The most direct route from London to Cairns is offered by Cathay Pacific (020-8834 8888; from Heathrow – including one stop in Hong Kong; the shortest journey time is just over 25 hours.

Qantas (08457 747 767; has abandoned its flights from Singapore to Cairns, so you must now travel via Brisbane – the same routing applies to airlines such as Emirates and Singapore Airlines.

Cairns has domestic connections with Qantas and Virgin Australia (0843 104 7777; to Townsville and Hamilton Island. The Whitsundays' mainland airport, Whitsunday Coast, just south of the town of Proserpine, currently only has flights from Brisbane.

Alternatively, cruise between Cairns and Townsville aboard the Coral Princess (00 61 7 4040 9999;, exploring the reef en route. Three-night cruises cost from A$1,546 (£1,031) per person.

Renting a car offers the ultimate freedom to explore the Queensland coast. Apollo Car Rentals (020-7193 2066; has branches at Cairns airport and city centre; weekly rates start at A$390 (£260). Alternatively, Greyhound Australia ( runs regular services along the Queensland coast. A one-way pass for journeys between Cairns and Brisbane costs A$321 (£214) and last for 90 days, with as many stops as you wish.

Gateway to the reef

The provincial sugar cane town turned international resort city of Cairns is the main launching pad for Great Barrier Reef explorations.

Unwitting visitors are often caught off guard by Cairns' mudflats location. (That means no beach.) But the city makes up for it with a sparkling man-made lagoon, some great art galleries and an excellent Aboriginal cultural centre, Tjapukai (00 61 4 4042 9900;; admission A$35/£23.30, night-time dinner and show A$99/£66) on Kamerunga Road, Smithfield. There's also a sizzling Asian-influenced dining scene, vibrant Night Markets ( on the Esplanade, and bars and clubs that pulse until it's time to board your reef cruise the next morning.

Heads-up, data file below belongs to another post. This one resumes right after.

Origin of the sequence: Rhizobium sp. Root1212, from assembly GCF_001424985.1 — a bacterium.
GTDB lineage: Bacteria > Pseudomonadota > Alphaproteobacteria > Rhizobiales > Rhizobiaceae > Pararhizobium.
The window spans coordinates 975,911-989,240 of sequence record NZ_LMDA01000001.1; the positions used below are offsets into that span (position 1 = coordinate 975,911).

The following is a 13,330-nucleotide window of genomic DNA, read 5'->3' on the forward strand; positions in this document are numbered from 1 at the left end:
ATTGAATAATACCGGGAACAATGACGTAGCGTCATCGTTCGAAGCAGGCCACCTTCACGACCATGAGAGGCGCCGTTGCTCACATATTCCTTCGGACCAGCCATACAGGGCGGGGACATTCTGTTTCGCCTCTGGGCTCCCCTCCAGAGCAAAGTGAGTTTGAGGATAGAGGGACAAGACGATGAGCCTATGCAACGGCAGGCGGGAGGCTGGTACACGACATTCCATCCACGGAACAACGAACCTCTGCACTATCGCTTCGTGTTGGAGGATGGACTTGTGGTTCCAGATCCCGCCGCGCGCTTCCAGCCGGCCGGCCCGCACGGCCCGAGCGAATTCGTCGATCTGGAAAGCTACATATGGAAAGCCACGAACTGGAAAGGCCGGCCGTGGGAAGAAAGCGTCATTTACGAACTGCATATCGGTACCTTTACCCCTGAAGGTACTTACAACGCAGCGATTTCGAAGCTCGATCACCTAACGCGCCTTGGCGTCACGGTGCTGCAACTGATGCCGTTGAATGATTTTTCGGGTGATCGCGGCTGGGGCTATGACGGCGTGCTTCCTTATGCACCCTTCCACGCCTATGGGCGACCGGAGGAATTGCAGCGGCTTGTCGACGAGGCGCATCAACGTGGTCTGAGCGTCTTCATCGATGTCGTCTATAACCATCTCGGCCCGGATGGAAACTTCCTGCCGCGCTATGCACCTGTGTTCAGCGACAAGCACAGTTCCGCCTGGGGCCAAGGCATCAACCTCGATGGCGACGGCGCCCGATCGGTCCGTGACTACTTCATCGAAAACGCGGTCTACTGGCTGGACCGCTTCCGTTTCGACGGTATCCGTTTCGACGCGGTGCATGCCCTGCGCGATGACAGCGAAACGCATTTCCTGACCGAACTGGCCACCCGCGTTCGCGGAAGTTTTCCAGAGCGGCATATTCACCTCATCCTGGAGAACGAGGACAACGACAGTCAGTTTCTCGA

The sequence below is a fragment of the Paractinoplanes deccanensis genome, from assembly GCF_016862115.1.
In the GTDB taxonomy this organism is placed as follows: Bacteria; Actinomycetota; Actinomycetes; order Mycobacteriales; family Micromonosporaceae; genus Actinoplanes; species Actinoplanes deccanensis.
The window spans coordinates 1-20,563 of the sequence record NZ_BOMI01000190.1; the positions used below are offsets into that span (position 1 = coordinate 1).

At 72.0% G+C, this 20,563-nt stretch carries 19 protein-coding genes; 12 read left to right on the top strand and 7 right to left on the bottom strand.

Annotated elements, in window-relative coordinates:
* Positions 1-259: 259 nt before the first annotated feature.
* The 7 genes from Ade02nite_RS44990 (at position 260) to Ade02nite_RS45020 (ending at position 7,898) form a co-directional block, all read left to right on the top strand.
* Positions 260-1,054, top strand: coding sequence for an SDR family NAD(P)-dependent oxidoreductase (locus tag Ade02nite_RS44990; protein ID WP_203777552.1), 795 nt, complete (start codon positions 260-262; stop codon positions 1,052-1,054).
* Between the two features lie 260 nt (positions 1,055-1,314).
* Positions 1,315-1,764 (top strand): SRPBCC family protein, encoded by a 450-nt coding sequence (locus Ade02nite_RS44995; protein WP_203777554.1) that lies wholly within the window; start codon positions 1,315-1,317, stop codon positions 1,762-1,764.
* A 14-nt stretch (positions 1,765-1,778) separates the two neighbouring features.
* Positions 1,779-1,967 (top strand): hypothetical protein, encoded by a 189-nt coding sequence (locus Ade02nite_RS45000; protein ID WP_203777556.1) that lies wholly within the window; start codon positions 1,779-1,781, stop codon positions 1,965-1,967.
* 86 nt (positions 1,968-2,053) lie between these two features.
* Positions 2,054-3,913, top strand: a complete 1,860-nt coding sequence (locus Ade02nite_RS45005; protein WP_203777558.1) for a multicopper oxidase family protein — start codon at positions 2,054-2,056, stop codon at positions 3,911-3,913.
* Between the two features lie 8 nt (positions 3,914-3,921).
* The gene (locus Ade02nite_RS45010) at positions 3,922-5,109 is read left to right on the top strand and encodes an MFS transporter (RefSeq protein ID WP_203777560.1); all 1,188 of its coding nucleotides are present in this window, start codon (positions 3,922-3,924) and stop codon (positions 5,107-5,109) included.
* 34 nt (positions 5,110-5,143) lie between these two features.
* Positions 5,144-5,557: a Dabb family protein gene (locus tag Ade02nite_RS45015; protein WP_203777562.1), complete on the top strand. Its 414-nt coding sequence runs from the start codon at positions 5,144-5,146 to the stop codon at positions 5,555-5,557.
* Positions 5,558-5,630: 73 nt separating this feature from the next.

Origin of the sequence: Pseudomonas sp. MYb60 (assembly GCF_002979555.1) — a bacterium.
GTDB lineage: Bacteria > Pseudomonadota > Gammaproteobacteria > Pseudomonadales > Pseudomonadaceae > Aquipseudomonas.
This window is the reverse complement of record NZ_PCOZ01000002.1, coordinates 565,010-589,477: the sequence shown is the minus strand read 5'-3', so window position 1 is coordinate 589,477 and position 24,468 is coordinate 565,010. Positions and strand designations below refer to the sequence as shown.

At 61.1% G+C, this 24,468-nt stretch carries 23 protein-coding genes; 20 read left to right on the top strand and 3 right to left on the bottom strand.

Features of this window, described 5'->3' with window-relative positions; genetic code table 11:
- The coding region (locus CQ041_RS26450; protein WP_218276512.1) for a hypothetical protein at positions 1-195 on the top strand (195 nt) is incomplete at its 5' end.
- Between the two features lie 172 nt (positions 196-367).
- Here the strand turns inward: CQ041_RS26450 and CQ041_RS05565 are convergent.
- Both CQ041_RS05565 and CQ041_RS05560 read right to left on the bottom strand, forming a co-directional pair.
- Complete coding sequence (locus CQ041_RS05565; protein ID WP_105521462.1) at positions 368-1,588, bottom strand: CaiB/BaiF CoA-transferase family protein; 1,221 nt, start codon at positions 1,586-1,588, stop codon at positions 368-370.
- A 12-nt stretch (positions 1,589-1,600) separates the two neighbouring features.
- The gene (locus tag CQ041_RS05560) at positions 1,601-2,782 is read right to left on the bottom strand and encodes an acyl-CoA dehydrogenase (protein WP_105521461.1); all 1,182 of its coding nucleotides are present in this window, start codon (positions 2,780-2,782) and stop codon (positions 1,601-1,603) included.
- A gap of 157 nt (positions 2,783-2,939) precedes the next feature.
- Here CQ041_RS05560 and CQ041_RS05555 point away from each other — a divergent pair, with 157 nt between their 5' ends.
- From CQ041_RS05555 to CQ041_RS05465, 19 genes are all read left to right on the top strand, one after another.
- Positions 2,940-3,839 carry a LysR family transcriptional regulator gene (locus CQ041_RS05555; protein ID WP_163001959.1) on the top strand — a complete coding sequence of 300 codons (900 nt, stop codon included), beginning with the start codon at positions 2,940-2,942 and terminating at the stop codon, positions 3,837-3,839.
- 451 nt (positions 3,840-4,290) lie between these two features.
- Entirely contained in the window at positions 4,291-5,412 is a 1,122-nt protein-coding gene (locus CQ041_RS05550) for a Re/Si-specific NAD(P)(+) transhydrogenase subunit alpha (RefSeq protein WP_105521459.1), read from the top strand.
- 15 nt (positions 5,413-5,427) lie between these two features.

A mind-boggling 600-plus tours depart from Cairns daily, including numerous learn-to-dive courses. The inner reef areas can be patchy, showing signs of damage. Companies licensed to visit the more pristine outer reefs include Silverswift (00 61 7 4044 9944;, which has day trips from A$190.50 (£127).

For central tropical charm, the timber-shuttered, plantation-style Hotel Cairns (00 61 7 4051 6188;, pictured left, on the corner of Abbott and Florence streets, offers doubles from A$169 (£113), room only.

Sand-seekers should base themselves at Cairns' Northern Beaches, which include the family favourite Trinity Beach, or the ultra-posh Palm Cove, a short local bus ride away. Most tour companies pick up from Northern Beaches accommodation.

Small-town sophistication

From Cairns, the Captain Cook Highway twists and turns north for 67km along the fissured coastline to the swish resort town of Port Douglas, pictured. With a beautiful white-sand beach, stylish seafood restaurants and quality Sunday-morning art, craft and food markets on the foreshore, "Port" is a more upmarket, lower-key alternative to Cairns as a base.

The town has some decadent spa hotels to stay at. The Balinese-styled resort Hibiscus Gardens (00 61 7 4099 5315; at 22 Owen Street – which offers doubles from A$145 (£97) room only – has an in-house spa. It specialises in Aboriginal healing techniques and products, such as a half-hour paudi (head) pressure-point massage with a quandong (bush berry) hair mask from A$70 (£47).

Scores of cruise and dive boats depart daily from Port's marina for the reef. Operators such as Haba (00 61 7 4098 5000; usually make at least two stops on the outer and ribbon reefs on their day trips, which start at A$175 (£117) per person. Several companies also visit the Low Isles: a reef with an idyllic little lighthouse-topped island and fringing coral, where sea turtles make common appearances. Reef Sprinter (00 61 7 4099 3175; zips over from Port in 15 minutes for two-and-a-quarter hour snorkelling trips, costing A$110 (£73).

Smart city